So the cartoonist should be able to manipulate you so that you see what you need to see but just keep it moving. But then I come back on a second pass and say, “Okay, if I really enjoyed that, then I’m going to go in and just focus on the visual stuff, because now I know what’s being said. I know what the characters are doing. Oh, look at that great use of comics here.” And then you’ll find new things visually, maybe do a third reading where it all starts coming together. At least with my favorite comics, that’s what I end up doing, is doing multiple readings.

CV: I just want to take a quick timeout here and say that I just love your enthusiasm for the Donald Duck comics. Those were also some of my first comics because my dad, growing up, those were his comics, so I’m sure he was reading Carl Barks. So when I was a kid, the Beagle Boys were celebrated in our household.

AL: (Laughs.) Well, and the crazy thing is, all over the world, Carl Barks is still celebrated. It’s only just in the last couple of years that, in America, Fantagraphics has started collecting his work in the way it deserves to be collected and reprinted. But I give a whole two-hour-long lecture about Carl Barks every year at the Center for Cartoon Studies, so I’ll try not to get too into it, but yeah, there’s been whole spans in the United States where you couldn’t buy a Disney comic because the license was bouncing around from publisher to publisher, whereas in Europe and all across the world, since right after World War II, 1945, it’s been in continuous print forever. And generations of people over there grow up and it’s ubiquitous. They have weekly magazines where the Carl Barks stuff is just printed and reprinted and reprinted.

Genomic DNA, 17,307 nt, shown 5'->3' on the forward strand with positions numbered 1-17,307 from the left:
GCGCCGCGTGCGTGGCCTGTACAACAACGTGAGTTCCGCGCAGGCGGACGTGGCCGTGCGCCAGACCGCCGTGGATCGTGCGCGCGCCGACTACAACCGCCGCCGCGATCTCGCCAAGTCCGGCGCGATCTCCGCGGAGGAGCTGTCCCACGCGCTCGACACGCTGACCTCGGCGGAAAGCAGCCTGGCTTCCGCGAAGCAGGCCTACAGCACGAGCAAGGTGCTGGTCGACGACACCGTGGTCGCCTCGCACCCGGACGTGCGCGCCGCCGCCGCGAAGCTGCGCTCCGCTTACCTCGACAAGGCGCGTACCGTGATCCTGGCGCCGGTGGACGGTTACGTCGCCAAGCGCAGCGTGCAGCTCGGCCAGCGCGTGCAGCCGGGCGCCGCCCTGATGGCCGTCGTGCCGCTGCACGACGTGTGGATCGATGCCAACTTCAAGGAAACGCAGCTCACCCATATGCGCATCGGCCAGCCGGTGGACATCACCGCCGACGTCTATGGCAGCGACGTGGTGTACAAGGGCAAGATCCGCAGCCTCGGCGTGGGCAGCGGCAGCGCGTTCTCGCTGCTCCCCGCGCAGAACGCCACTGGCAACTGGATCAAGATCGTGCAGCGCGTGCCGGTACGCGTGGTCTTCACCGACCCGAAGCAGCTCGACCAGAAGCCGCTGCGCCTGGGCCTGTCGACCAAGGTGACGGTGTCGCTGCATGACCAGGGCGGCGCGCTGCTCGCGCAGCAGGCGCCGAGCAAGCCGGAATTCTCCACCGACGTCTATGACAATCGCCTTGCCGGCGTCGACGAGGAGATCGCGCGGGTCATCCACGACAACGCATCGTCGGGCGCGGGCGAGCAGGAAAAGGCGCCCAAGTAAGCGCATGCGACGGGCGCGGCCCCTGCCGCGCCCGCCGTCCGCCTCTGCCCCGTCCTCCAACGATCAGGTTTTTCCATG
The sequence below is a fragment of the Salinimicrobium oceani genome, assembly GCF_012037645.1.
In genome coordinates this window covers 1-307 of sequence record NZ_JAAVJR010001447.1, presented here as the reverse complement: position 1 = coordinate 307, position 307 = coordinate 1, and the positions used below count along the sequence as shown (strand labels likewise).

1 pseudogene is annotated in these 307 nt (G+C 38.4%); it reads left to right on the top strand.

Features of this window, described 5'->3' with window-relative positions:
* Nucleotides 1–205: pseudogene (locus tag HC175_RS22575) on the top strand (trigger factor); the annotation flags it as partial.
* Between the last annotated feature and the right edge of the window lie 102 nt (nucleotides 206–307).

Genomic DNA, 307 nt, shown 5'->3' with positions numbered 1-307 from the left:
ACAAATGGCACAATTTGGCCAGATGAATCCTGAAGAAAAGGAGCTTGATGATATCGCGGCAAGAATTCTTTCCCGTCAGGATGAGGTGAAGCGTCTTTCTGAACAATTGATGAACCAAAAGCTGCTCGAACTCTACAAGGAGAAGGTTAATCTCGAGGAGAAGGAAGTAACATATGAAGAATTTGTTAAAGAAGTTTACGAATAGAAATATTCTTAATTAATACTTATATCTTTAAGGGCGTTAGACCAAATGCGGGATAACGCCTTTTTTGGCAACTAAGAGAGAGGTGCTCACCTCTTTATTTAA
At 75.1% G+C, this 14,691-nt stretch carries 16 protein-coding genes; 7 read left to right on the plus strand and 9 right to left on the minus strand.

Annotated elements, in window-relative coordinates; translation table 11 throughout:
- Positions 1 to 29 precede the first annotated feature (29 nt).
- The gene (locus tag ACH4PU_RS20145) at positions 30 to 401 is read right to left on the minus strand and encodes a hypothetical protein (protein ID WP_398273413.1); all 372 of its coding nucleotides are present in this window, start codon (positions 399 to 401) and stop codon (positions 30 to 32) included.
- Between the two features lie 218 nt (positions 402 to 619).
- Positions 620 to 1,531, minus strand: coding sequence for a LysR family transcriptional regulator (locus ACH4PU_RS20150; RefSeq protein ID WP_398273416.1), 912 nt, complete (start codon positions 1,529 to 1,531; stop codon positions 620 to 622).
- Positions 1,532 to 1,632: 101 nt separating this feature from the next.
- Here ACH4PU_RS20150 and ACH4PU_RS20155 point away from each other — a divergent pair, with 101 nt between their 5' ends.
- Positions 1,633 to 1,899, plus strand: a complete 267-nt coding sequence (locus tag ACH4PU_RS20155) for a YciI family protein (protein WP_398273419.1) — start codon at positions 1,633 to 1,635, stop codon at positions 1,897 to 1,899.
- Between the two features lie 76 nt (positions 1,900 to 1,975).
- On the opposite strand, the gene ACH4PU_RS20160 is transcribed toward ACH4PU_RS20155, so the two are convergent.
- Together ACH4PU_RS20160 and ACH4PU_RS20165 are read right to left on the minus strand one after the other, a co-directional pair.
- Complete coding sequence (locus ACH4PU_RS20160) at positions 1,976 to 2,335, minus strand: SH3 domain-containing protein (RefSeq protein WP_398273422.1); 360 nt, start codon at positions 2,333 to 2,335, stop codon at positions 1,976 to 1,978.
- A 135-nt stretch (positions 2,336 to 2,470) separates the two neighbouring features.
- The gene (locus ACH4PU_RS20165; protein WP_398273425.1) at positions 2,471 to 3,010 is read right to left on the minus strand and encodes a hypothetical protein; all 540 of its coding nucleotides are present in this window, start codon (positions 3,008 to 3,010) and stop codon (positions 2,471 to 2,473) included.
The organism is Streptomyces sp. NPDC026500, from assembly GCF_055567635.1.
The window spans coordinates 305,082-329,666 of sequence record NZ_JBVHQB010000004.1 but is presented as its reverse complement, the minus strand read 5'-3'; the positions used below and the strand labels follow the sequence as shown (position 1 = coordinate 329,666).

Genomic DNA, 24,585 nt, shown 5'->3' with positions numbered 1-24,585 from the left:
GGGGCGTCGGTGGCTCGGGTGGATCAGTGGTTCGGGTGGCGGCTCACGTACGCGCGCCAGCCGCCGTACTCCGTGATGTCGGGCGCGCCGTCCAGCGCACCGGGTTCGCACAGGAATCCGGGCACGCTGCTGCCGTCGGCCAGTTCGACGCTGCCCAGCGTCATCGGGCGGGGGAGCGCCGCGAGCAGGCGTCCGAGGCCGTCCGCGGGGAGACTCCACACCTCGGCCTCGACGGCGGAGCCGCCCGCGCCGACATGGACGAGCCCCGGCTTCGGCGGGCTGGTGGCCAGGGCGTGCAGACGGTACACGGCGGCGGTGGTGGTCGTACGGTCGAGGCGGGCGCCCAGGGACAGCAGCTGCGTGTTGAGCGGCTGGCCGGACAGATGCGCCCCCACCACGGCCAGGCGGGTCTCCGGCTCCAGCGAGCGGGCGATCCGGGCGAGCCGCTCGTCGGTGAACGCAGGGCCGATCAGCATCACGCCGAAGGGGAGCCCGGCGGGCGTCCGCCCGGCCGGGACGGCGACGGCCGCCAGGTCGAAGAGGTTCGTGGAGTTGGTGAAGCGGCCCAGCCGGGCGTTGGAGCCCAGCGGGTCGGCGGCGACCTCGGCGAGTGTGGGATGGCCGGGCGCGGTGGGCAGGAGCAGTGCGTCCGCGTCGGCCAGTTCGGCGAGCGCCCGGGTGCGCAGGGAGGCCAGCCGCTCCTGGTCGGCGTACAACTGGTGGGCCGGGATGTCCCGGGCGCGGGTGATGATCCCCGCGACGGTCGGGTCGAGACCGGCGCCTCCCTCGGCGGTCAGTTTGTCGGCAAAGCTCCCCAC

So, yeah, he’s a big deal, and in his own home country, he’s almost unknown. This last year, when I was picking up all the stuff at my parents’ house and driving it out to California to then bring it to Santa Fe, I actually went by his gravesite. He was born in Merrill, Oregon, and he’s buried in Grant’s Pass. If you’ve ever driven on Interstate 5 across the Oregon-California border, you’ve driven within 500 feet of Carl Barks’ final resting place. So I paid my respects there, and then my dad and I drove over to Merrill, Oregon, where he was born—just a tiny town in the middle of nowhere in rural Oregon—so I got to see his humble beginnings. Anyways, I won’t go on about Carl Barks. (Laughs.)

CV: I love when people are enthusiastic about anything, and you seem to have a lot of enthusiasm about lots of things. So that’s always a good thing, I think. I wanted to get back to ISLE OF ELSI for second—it’s still pretty early in its existence. How is it going so far? Do you find things changing already? What’s the reception been like for you?